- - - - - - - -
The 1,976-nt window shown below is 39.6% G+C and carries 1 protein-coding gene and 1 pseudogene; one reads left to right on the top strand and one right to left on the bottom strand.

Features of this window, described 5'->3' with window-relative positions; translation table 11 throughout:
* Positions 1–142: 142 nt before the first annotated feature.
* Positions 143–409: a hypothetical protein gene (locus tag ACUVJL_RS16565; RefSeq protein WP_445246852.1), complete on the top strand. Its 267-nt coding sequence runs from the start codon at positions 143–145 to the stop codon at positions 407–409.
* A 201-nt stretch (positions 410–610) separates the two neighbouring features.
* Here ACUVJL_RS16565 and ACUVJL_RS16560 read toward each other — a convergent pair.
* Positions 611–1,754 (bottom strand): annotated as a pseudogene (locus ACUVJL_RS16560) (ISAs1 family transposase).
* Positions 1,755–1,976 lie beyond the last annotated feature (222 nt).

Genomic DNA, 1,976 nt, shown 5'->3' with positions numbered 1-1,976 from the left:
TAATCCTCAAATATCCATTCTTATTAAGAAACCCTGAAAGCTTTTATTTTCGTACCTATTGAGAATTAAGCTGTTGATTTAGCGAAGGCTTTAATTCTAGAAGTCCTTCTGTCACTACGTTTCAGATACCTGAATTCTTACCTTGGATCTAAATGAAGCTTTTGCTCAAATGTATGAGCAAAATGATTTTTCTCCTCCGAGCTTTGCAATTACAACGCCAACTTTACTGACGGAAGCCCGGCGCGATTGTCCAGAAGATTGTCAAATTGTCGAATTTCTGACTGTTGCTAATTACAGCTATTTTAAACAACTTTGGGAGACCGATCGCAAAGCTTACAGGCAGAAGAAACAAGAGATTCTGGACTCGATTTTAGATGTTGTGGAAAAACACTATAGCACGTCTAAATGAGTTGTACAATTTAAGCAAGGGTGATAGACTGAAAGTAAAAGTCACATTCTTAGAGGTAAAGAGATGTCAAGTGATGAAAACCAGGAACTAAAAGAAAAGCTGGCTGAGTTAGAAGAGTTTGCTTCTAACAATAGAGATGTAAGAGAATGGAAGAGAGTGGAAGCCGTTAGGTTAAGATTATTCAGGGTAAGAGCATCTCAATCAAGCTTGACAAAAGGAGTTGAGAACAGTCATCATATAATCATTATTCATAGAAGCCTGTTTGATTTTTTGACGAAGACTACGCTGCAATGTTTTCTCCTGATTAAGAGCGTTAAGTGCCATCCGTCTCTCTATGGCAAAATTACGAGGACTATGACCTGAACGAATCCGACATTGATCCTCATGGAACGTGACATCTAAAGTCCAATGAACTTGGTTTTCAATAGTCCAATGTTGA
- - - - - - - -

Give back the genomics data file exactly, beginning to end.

The 1,976-nt window shown below is 39.6% G+C and carries 1 protein-coding gene and 1 pseudogene; one reads left to right on the top strand and one right to left on the bottom strand.

Features of this window, described 5'->3' with window-relative positions; translation table 11 throughout:
* Positions 1–142: 142 nt before the first annotated feature.
* Positions 143–409: a hypothetical protein gene (locus tag ACUVJL_RS16565; RefSeq protein WP_445246852.1), complete on the top strand. Its 267-nt coding sequence runs from the start codon at positions 143–145 to the stop codon at positions 407–409.
* A 201-nt stretch (positions 410–610) separates the two neighbouring features.
* Here ACUVJL_RS16565 and ACUVJL_RS16560 read toward each other — a convergent pair.
* Positions 611–1,754 (bottom strand): annotated as a pseudogene (locus ACUVJL_RS16560) (ISAs1 family transposase).
* Positions 1,755–1,976 lie beyond the last annotated feature (222 nt).

Genomic DNA, 1,976 nt, shown 5'->3' with positions numbered 1-1,976 from the left:
TAATCCTCAAATATCCATTCTTATTAAGAAACCCTGAAAGCTTTTATTTTCGTACCTATTGAGAATTAAGCTGTTGATTTAGCGAAGGCTTTAATTCTAGAAGTCCTTCTGTCACTACGTTTCAGATACCTGAATTCTTACCTTGGATCTAAATGAAGCTTTTGCTCAAATGTATGAGCAAAATGATTTTTCTCCTCCGAGCTTTGCAATTACAACGCCAACTTTACTGACGGAAGCCCGGCGCGATTGTCCAGAAGATTGTCAAATTGTCGAATTTCTGACTGTTGCTAATTACAGCTATTTTAAACAACTTTGGGAGACCGATCGCAAAGCTTACAGGCAGAAGAAACAAGAGATTCTGGACTCGATTTTAGATGTTGTGGAAAAACACTATAGCACGTCTAAATGAGTTGTACAATTTAAGCAAGGGTGATAGACTGAAAGTAAAAGTCACATTCTTAGAGGTAAAGAGATGTCAAGTGATGAAAACCAGGAACTAAAAGAAAAGCTGGCTGAGTTAGAAGAGTTTGCTTCTAACAATAGAGATGTAAGAGAATGGAAGAGAGTGGAAGCCGTTAGGTTAAGATTATTCAGGGTAAGAGCATCTCAATCAAGCTTGACAAAAGGAGTTGAGAACAGTCATCATATAATCATTATTCATAGAAGCCTGTTTGATTTTTTGACGAAGACTACGCTGCAATGTTTTCTCCTGATTAAGAGCGTTAAGTGCCATCCGTCTCTCTATGGCAAAATTACGAGGACTATGACCTGAACGAATCCGACATTGATCCTCATGGAACGTGACATCTAAAGTCCAATGAACTTGGTTTTCAATAGTCCAATGTTGA